The second Open Trade Asia Negotiation Simulation, held Sept. 6, 2017, at the De La Salle University (DLSU), was a great learning experience for me. It provided me the opportunity to interact with professional business people from various ASEAN countries, representatives of Asia Society Philippines and the Hinrich Foundation, and Ambassador Delia Albert, who is now senior adviser at SGV & Co. Further, the experience let me get a glimpse of how negotiations and compromises are reached in the world of trade, specifically within the ASEAN.

During the event, I participated in the simulation with the negotiation scenario “Trade in Service Dispute – Accounting services.” The task of those representing the ATD countries is to negotiate a resolution that will be acceptable to all parties.

Under this scenario, certain professionals –including accountants — in member countries of the Asian Trade Dialogue (ATD) are allowed to provide services in other countries on a non-discriminatory basis. In the simulation, I was among the representatives of Thailand, which recently instituted a policy requiring accountants who want to work in Thailand to take a certification course and pass the related exam. The course takes place over a three-month period, four nights a week, and can be taken only in Thailand. This means that accountants from other ATD countries would have to leave their domestic practices behind and spend three months in Thailand.

Additionally, under the scenario, Cambodia, Laos and Myanmar look to be on the verge of rolling out their own certification course requirements that will be very similar to those of Thailand.

During the discussion, Thailand argued that the other countries should abide by their rules and regulations. Malaysia, the Philippines, Singapore, Brunei, Indonesia, Cambodia and Laos, meanwhile, were for ATD countries having standard accounting policies so that their accountants would not be able to practice in other markets. Brunei offered to help improve and review the accounting policies of Thailand.

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Team Thailand deliberates.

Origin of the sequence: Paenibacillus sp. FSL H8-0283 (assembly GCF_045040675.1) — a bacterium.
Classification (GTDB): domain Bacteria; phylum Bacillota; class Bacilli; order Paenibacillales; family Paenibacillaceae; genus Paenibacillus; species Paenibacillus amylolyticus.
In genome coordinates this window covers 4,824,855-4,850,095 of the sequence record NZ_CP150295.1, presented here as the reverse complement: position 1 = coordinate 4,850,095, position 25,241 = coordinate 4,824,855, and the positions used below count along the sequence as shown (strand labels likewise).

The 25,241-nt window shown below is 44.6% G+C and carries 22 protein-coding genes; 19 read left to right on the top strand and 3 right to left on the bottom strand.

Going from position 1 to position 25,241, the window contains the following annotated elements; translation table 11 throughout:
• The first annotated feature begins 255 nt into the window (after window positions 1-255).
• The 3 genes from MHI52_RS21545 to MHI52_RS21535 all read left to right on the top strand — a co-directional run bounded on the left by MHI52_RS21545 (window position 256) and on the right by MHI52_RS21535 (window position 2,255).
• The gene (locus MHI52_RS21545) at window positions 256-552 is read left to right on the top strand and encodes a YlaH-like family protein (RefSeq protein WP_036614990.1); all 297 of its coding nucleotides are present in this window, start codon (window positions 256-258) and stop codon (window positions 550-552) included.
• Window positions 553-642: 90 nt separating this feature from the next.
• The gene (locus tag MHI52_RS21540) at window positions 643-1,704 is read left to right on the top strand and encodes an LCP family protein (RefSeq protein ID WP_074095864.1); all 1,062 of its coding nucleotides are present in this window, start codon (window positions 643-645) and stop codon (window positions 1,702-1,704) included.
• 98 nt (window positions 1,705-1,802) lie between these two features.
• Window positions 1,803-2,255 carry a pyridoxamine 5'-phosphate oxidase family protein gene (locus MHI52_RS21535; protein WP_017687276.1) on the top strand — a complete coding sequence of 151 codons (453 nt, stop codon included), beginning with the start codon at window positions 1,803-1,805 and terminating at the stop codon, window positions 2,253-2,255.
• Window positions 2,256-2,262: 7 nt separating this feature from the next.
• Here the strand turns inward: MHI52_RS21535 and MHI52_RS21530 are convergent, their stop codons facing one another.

Thailand’s final decision was to proceed with the certification course requirement. Additionally, Thailand accepted Brunei’s offer to help improve the country’s accounting policies so that at some point, it could prepare ATD-level accounting policies. China, Myanmar and Singapore did not agree.

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Team Thailand makes its stand clear in the first round of negotiations.

The group on the “Trade in Service Dispute – Accounting services” failed to reach a consensus.

I learned a lot from the Open Trade Asia Negotiation Simulation. First, a negotiation occurs only when everyone in the group achieves consensus. With this, all parties must mutually benefit from the decision. Second, ASEAN countries should help each other progress and achieve peace. Lastly, there are a lot of key players in a negotiation so it is important to listen and comprehend their stances. Each ASEAN country has its own competencies that can help improve and strengthen their fellow countries.

The Open Trade Asia Negotiation Simulation is a great opportunity for students to be aware of the different issues regarding trade. It also helps students improve their decision-making.

About the author – Nicole Keith Sarte

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Nicole Keith Sarte is studying Bachelor of Science in Accountancy at De La Salle University (DLSU) in Manila, Philippines. She currently serves as assistant vice president in finance for the DLSU Junior Entrepreneurs’ Marketing Association.